Suspend Blue Lagoon Transport Due to Threat of Eruption Skip to content
Reykjanes Svartsengi power plant
Photo: Golli. The Blue Lagoon and Svartsengi Power Plant.

Suspend Blue Lagoon Transport Due to Threat of Eruption

Reykjavík Excursions has suspended all transport services to the Blue Lagoon due to the risk of an eruption near the site. The Blue Lagoon itself remains open to visitors, a decision Suðurnes Police Commissioner Úlfar Lúðvíksson called “irresponsible” in a RÚV interview yesterday evening. Magma is collecting some 4-5 km below the surface of the Reykjanes peninsula just west of the Blue Lagoon and Þorbjörn mountain, but so far there have been no signs of volcanic unrest.

Infrastructure and town threatened

The Reykjanes peninsula has seen three eruptions in the past three years, indicating the start of a period of volcanic activity that could last centuries. All three eruptions were preceded by earthquakes and land rise similar to the ongoing activity near the Blue Lagoon. However, land rise and earthquakes have also occurred on Reykjanes during this period without leading to an eruption.

While the previous three eruptions did not impact infrastructure or inhabited areas, the midpoint of the current activity is not only near the Blue Lagoon, it also threatens the Svartsengi Power Station and the town of Grindavík. Not only is the location closer to infrastructure, but experts have also indicated that a potential eruption from the magma intrusion could produce faster-flowing lava than the three recent eruptions on Reykjanes. This would mean inhabitants and visitors to the area would have limited time to evacuate.

Evacuation plans have been issued for the town of Grindavík and are available in English, Polish, and Icelandic.

Prioritising staff and customer safety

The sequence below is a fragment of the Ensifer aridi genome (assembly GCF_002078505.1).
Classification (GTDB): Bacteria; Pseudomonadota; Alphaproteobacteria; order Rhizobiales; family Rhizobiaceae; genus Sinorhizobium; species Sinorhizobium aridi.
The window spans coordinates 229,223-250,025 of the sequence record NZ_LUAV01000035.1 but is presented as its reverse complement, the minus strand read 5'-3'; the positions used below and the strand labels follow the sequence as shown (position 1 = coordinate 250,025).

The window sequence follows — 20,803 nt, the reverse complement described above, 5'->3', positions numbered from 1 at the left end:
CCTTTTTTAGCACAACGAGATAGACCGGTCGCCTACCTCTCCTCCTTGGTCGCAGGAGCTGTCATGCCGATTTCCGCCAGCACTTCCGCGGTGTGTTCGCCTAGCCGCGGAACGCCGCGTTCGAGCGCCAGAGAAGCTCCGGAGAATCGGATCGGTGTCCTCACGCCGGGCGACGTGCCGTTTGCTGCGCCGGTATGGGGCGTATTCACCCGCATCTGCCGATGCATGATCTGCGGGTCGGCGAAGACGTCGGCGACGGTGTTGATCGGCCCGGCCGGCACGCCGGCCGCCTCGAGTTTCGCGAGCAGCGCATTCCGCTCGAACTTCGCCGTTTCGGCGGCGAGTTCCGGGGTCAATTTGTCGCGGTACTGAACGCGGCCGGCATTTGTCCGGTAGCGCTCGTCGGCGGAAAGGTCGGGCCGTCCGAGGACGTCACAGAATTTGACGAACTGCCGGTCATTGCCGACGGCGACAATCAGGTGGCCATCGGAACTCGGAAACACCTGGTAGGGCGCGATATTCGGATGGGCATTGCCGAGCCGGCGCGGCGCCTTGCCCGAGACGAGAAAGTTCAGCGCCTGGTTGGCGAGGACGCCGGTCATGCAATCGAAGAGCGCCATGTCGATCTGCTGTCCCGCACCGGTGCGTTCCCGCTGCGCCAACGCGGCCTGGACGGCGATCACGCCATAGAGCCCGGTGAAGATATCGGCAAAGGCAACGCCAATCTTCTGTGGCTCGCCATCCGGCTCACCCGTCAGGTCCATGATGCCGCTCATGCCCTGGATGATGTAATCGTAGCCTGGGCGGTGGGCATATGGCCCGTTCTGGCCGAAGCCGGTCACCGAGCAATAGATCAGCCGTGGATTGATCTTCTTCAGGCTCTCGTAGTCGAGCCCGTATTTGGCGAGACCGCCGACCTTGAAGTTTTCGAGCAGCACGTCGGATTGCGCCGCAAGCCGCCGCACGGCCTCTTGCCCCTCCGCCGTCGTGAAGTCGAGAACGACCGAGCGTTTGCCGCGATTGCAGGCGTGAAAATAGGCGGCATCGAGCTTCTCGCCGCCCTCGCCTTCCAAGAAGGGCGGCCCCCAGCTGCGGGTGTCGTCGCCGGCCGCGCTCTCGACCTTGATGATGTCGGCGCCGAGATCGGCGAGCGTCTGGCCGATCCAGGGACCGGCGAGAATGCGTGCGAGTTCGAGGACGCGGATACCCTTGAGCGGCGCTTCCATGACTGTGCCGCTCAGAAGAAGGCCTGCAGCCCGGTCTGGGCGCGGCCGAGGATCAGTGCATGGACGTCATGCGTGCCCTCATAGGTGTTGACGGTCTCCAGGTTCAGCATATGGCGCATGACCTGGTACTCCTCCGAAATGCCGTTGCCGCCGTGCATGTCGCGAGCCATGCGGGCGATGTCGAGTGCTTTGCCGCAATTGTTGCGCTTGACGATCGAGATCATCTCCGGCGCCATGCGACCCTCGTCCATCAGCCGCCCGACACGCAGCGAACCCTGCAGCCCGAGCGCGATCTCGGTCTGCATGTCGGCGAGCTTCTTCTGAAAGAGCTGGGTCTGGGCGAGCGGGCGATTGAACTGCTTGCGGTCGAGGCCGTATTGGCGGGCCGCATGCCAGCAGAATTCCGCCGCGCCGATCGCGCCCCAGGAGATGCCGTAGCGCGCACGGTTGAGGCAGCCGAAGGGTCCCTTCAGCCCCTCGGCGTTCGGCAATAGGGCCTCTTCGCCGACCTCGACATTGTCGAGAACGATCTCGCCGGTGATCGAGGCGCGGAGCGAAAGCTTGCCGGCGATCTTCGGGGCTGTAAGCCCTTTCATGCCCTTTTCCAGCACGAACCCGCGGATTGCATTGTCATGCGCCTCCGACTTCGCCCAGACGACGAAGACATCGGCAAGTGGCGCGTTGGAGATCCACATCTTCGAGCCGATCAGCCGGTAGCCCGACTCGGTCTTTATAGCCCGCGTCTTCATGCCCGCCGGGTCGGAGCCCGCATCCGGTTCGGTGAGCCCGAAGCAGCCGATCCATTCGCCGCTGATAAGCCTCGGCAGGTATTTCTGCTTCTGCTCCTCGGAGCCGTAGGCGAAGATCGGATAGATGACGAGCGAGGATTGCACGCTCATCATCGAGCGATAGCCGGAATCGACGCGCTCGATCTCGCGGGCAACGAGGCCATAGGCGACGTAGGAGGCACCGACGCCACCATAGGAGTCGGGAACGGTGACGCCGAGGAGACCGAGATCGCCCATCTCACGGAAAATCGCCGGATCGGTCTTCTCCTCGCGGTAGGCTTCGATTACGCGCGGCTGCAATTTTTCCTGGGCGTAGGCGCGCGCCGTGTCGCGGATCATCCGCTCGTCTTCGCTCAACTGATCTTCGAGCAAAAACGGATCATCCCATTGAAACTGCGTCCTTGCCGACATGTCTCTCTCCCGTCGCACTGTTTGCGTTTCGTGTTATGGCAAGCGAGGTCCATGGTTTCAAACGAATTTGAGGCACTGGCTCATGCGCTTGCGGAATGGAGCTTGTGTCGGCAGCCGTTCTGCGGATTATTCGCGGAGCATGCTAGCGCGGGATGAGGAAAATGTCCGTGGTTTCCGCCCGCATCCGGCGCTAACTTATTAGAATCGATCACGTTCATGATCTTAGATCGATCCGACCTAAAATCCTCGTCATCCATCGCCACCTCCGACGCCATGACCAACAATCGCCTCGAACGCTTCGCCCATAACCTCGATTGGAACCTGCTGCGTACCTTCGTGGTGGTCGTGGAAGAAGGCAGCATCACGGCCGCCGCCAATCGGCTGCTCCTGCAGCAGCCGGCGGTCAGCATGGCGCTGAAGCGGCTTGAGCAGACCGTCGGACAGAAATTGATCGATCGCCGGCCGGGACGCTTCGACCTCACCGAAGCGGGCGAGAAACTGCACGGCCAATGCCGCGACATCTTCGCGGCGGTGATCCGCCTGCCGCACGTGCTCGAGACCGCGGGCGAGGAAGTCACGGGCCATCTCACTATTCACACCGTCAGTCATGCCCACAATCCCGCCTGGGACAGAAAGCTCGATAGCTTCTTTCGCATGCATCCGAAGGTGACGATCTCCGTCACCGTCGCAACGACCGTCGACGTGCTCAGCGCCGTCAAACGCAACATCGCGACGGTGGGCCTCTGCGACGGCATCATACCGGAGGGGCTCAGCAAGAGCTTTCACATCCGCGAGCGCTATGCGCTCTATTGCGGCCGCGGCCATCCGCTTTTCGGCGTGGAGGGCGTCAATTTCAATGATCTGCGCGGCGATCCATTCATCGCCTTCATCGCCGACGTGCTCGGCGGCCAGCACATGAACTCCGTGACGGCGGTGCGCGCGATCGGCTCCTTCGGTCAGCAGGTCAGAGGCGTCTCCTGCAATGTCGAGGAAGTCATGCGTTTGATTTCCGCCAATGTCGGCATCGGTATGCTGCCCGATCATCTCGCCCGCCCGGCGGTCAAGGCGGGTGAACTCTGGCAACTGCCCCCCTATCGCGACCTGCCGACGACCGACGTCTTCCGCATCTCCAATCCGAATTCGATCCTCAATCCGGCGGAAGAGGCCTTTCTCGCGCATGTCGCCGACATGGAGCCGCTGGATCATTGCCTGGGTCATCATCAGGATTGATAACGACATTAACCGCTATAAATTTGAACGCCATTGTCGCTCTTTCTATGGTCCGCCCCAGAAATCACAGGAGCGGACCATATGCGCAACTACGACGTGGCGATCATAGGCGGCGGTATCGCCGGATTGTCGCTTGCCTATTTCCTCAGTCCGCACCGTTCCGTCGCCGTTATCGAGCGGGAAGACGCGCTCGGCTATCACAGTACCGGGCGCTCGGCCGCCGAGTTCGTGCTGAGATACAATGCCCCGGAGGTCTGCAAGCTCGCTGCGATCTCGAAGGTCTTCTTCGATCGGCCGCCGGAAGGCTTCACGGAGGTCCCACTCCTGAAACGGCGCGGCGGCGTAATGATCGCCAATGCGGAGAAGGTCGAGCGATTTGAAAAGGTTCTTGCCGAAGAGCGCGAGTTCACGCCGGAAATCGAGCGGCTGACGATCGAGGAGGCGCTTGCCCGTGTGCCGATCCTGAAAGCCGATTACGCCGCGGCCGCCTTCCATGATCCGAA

“Like everyone, we are trying to figure out what the scientists are saying and what the pace [of the seismic activity] is,” Reykjavík Excursions CEO Björn Ragnarsson told Vísir yesterday when asked about the decision to suspend transport to the Blue Lagoon. “We put a lot into the safety of our staff and customers and decided based on our interests as a company to make this decision today.”

On Reykjavík Excursions’ website, it is not possible to book a Blue Lagoon transfer for the coming days, though it is possible to book from November 19. The company has a notice about the seismic unrest on their Facebook page as well where they note they have suspended trips to the Blue Lagoon from noon today. The website also features a banner warning of potential volcanic unrest on Reykjanes asking customers to subscribe to SafeTravel to receive alerts.

Five volcanic systems on Reykjanes

Iceland is located on a rift between two tectonic plates, the North American and the Eurasian. Broadly speaking, the rift cuts through Iceland diagonally from the southwest to the northeast and the movement of the plates is what causes Iceland’s volcanic and seismic activity. The rift cuts across the Reykjanes peninsula, which contains five separate volcanic systems. The magma now collecting below the surface is within the Eldvörp-Svartsengi system.

The Reykjanes peninsula alternates between periods of seismic activity lasting 600-800 years and periods of volcanic activity lasting 400-500 years. The recent eruptions indicate the start of a period of volcanic activity on Reykjanes.

Read more about the geology of the Reykjanes peninsula.

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